Day 76: Of Ghosts and Miracles

HaydnCD76My first destination this morning was the new Tim Horton’s near our home. I went in, sat down, remarked to myself how much fun it’ll be to listen and write from a different location (not to mention eat different food and drink different coffee).

Then, I thought, “I’d better check to see if their Wi-Fi works before I order.” I set up my laptop, searched for a signal…

And found none.

I asked the gal behind the counter if they have  Wi-Fi (since their signs indicate they do). She told me Wi-Fi wasn’t available yet.

So I packed up and left.

I’m back at Panera Bread.

But that’s okay. It’s good coffee and good food and – like Cheers – everybody knows my name.

As I listen to Haydn’s Scottish Songs for William Napier III, I gaze out the window to witness yet another blizzard. I observe the people around me (including the very animated lady ahead at a table on the left chatting about her latest Bible study) reading, eating, laughing.

A minute ago, a friend sent me the URL to this WestJet Christmas Miracle video, which I watched, tears streaming down my face.

This line was especially meaningful to me:

“A WestJetter would say it was more than mere fun. Miracles do happen when we all work as one.”


There’s a tie-in between the WestJet stunt and today’s CD of folk songs written for William Napier. Continue reading

Day 75: Half Way!

HaydnCD75Today marks the half-way point in my exploration of the music of Joseph Haydn.

Tempus fugit, eh?

The songs on Haydn CD 75 are a continuation of the ones on CD 74: Scottish Songs for William Napier. Only difference is today’s CD is titled Scottish Songs for William Napier II.

The story of what Haydn did for Mr. Napier is quite extraordinary. I wrote about it yesterday. Take a look when you get a chance.

There are 33 tracks on today’s CD. But the total running time is only about 63 minutes. I’m not math whiz. But when I cipher that ratio is comes out to less than 2 minutes per song.

Screen Shot 2013-12-14 at 7.37.47 AMTrack 1 (“Duncan Davison”), for example. At just over one minute, it’s a wee song. But a fun, bouncy way to start the CD.

“They call him Duncan Davison,” sings tenor Jamie MacDougall in a Scottish brogue so heavy you’d swear he was wearing the traditional belted plaid during his performance.

Track 2 (“Be kind to the young thing”) is another MacDougall performance, thought not as jaunty or fun.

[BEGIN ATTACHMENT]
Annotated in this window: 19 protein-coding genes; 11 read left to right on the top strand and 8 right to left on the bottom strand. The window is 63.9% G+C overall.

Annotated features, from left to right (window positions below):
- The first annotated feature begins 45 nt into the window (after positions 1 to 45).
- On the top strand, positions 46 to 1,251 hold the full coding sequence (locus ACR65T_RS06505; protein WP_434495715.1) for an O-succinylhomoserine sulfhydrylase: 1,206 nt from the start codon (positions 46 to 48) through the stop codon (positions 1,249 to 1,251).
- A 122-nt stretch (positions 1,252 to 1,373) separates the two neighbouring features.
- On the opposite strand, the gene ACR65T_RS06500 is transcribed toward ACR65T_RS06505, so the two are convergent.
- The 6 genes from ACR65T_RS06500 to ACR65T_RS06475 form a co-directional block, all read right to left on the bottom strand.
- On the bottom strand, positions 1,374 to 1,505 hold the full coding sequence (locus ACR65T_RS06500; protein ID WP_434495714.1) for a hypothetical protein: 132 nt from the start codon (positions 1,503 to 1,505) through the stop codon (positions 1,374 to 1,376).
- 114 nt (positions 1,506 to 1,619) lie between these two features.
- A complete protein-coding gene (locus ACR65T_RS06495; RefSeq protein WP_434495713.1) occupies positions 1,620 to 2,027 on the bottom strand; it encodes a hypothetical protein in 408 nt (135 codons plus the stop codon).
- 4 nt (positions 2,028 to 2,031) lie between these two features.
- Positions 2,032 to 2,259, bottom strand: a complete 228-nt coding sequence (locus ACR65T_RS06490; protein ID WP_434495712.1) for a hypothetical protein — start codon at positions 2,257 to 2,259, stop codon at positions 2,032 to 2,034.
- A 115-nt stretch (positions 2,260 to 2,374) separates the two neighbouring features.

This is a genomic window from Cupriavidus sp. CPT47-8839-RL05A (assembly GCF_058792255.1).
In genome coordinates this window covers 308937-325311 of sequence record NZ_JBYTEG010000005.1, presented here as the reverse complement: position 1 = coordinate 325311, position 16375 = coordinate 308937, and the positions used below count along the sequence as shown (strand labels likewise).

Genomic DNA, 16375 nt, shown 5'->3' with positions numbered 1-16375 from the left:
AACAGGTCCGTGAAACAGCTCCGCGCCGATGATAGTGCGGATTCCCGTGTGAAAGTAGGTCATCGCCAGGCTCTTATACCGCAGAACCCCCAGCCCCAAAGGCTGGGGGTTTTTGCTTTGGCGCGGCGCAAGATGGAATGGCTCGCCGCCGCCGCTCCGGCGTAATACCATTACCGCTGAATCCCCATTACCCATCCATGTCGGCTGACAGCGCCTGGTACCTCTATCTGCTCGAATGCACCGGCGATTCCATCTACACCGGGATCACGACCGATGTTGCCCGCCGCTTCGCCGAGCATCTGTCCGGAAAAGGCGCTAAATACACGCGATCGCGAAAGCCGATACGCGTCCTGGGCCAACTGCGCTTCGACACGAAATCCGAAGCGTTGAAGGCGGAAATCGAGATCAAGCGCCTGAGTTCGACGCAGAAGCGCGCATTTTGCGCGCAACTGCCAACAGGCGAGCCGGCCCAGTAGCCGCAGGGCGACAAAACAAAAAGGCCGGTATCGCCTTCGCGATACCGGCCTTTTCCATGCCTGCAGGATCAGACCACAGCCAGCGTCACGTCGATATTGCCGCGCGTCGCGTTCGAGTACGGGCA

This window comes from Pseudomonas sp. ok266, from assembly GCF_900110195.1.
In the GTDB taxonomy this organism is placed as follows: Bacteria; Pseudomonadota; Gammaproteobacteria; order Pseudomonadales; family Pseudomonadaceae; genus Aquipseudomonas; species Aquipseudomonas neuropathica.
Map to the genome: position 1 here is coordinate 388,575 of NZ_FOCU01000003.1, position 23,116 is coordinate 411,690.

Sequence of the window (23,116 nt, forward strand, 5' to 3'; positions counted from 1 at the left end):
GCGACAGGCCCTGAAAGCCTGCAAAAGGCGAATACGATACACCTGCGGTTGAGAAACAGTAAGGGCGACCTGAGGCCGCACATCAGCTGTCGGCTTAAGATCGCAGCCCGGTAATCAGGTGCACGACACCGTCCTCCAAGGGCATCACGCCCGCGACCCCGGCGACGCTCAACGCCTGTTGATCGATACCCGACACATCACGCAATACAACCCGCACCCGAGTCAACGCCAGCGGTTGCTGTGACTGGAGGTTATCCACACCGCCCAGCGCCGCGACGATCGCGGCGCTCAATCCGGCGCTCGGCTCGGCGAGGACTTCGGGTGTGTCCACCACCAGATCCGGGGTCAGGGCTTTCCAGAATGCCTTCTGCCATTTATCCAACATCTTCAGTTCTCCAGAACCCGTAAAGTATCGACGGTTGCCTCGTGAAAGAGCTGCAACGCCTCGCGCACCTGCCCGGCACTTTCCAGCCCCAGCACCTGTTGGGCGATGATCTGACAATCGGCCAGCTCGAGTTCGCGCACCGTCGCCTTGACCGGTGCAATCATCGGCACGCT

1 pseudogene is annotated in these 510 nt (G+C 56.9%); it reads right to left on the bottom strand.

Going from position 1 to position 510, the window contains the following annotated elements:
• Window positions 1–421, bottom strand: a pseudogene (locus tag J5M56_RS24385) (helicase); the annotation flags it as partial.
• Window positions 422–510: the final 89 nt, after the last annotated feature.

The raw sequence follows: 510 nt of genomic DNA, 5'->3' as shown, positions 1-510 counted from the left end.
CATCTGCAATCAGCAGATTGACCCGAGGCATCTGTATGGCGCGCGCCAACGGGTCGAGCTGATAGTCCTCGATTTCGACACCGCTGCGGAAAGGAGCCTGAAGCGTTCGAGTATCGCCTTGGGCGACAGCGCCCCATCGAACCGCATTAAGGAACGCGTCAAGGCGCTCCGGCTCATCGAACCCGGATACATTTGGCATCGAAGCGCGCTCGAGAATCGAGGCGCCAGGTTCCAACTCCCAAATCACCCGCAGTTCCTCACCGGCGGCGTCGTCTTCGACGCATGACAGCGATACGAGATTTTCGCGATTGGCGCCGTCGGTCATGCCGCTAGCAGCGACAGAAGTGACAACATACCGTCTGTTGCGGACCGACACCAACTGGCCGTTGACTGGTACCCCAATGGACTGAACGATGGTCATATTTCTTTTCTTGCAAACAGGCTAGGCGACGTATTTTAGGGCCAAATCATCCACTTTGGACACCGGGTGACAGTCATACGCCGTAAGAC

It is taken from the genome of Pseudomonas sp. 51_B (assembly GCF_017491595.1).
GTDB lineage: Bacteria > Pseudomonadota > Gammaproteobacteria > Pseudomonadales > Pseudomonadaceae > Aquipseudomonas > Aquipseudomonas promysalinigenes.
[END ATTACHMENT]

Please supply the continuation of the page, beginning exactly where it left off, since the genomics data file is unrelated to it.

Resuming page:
Track 3 (“Had awa frae me, Donald”), performed by soprano Lorna Anderson, is one of the best tracks on this or any previous Scottish Songs For [fill in the blank] CD. Her voice is lilting, and poignant, and wistful all at once. So very, very pretty. This could be Anderson’s finest moment in these Scottish song CDs. Favorite!

I’m going to see what these lyrics are, what they mean. “Had awa frae me” means nothing to me at t his point, although I have an idea. To learn more, I Continue reading

Day 74: Haydn Saves the Day

HaydnCD74Today’s Haydn CD – number 74 out of 150 – changes direction again, slightly. Instead of Scottish Songs for George Thomson or William Whyte, it’s Scottish Songs for William Napier.

Once again, I turn to Google to put “William Napier” in historical context. Who was he?

According to a product listing on the AllMusic web site, William Napier was a Scottish publisher who had fallen on hard times. Haydn saved him. Here’s the story:

The first of the three volumes of 50 settings each for Napier was partly motivated by charity on Haydn’s part, as in 1791, Napier was forced into bankruptcy and looking at serving some time in debtor’s prison; for a man with 12 kids, that must’ve seemed like a raw deal. Haydn spun out the first 100 settings heard here in typically short order, and Napier was saved; a further 50 were published in 1795. Setting Scots’ popular melodies turned out to be something of a cottage industry for Haydn in his last years, as overall he produced 400 such settings for various publishing houses. It proved highly profitable for Haydn, and as he was in failing health when the final commissions for yet more came around, he was able to delegate that work to students. All of these pieces, however, are presumed to have come from the master himself.

For a very busy, getting-on-in-years master like Haydn, I think it’s quite something that he took the time to dash off a bunch of songs to get Napier out of debtor’s prison.